Reinterpreting Ancient Stories and Our Own Life Story

In renewing my study of Greek mythology, I tried to discern the experience behind the stories, the basic life questions they raise, the answers found in these ancient tales, and the continuing light they shed on our current life situations. At the same time, I tried to look at them through the lens of the sacred worth of the person, the fundamental equality of human beings, and the perspective that the outer events portrayed are inseparably a projection of inner events. The long journey of Odysseus back to his home in Ithaca, for example, is essentially a story of his inner journey to his most authentic self, his inner home. He is then able to share that home with his wife, Penelope, who has made that same inner journey in solitude as well.

The story of the Athenians’ choice of Athene over Poseidon as patron of their city, for example. reflects the priority of wisdom over power. There is a recognition of the raw power of the sea, of rampant vegetation, and of the wild horse. Yet preference is given to the ships that sail the sea, the cultivated olive grove, and the tamed horse one rides. A similar choice is reflected in the resolution of conflicts by jury rather than vendetta, that is, by reasoned decision rather than violent destruction.

The story of Oedipus, echoed somewhat in Shakespeare’s King Lear, reflects a profound transition in the understanding of power, wisdom, and love. It occurs as a result of his passage from successful king to suffering exile. Initially, reflecting a view of power as domination, he is provoked to violence and kills the person who turns out to be his birth father. He next solves the riddle of the sphinx, which asks what has four legs in the morning, two in the afternoon, and three in the evening. The answer is a human being at three stages of life. This is an illustration of Oedipus’ cleverness, yet also of his failure to grasp its deeper meaning, which points to the brevity and fragility of life. Finally, he is made king and receives its queen as a reward, so to speak, an example of love as possession. When the painful truth of the situation is unveiled he loses all royal authority and goes into exile, blind and physically week, In wrestling with his tragic situation and the suffering it entails, he comes to an inner strength and wisdom, and his last words to his daughters expresses his realization of a deeper sense of love. He proclaims his great love for his daughters and tells them that such love can change all pain.

A reinterpretation of the story of Narcissus helps to shed further light on a renewed vision of power, wisdom and love. After running from closeness to another, Narcissus discovers an image of himself as lovable, as one who is capable of giving and receiving love. If we translate this story as a dawning awareness of the intrinsic worth or value of the person, we may have a starting point for a new interpretation.

In this perspective, wisdom becomes a profound experiential conviction of the worth of each human person, and, in some way of the whole universe. Power becomes empowering not domination. Based upon the recognition of the worth of the person, it becomes the capacity to bring something to life, to summon the growth and fulfillment of the person, not the unreal need to put something to death in that person. Love is transformed from the attempted possession of a person to a genuine concern for their well-being that befits their intrinsic worth.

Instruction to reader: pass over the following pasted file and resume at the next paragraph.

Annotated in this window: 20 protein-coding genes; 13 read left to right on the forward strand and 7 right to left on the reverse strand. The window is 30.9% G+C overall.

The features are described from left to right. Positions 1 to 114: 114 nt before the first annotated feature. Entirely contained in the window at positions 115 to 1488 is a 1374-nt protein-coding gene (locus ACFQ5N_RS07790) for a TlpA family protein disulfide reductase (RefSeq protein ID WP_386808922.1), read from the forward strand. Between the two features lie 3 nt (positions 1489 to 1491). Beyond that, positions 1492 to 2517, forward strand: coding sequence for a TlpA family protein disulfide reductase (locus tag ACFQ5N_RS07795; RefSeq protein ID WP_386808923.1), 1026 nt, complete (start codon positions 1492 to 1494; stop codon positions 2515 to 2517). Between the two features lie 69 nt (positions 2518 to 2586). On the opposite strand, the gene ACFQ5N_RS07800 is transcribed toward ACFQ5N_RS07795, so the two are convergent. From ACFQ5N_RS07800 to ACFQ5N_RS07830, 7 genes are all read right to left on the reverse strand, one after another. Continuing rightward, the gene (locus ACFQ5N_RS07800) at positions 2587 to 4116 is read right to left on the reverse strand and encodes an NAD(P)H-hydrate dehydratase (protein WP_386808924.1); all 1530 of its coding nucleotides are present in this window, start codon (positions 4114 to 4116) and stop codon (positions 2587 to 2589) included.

Last week, we referred to Howard Thurman who calls us to listen for the sound of the genuine in ourselves, which Thomas Merton calls the true self, which the Quakers describe as the inner light, and which Wayne Muller calls the song deeply within ourselves. This, I believe, is the voice of our own sacred worth. Thurman goes on to invite us to listen as well for the sound of the genuine in others. Then our hope is to have others listen to the sound of the genuine in us. When this opening occurs, there is a mutual, respectful encounter, which enables and summons both or vulnerability and our security. Finally, Thurman holds that we may come to hear the same music, the same sound of the genuine flowing through all that is, through everything. The starting point, the foundation, appears to be, a gradual awakening to our own sacred worth, as did Narcissus, though sometimes with great pain, as did Oedipus. It may be aided by the caring of others, or hindered by their indifference or even hostility. It can be fostered by the world around us and the experience that the universe is friendly. It may be clung to when it is not felt or when our feelings push us toward self-rejection. All of these may be the crack that lets the light in, and gradually lets the light of our own sacredness shine beyond all barriers.

When these ancient stories are reflected upon beneath their surface words and images, they perhaps echo the challenge of the German poet, Rainer Maria Rilke in his Letters to a Young Poet: “Go within yourself and probe the depth from which your life springs.” And: “Always trust your own feeling. …Then slowly and with time the natural growth of your inner life will bring you to fuller awareness.”

May each of you discover and hear and appreciate the sound, the song, of the genuine within yourselves, and within others, and may you learn to sing its melody more and more in your everyday life.

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Norman King, October 10, 2021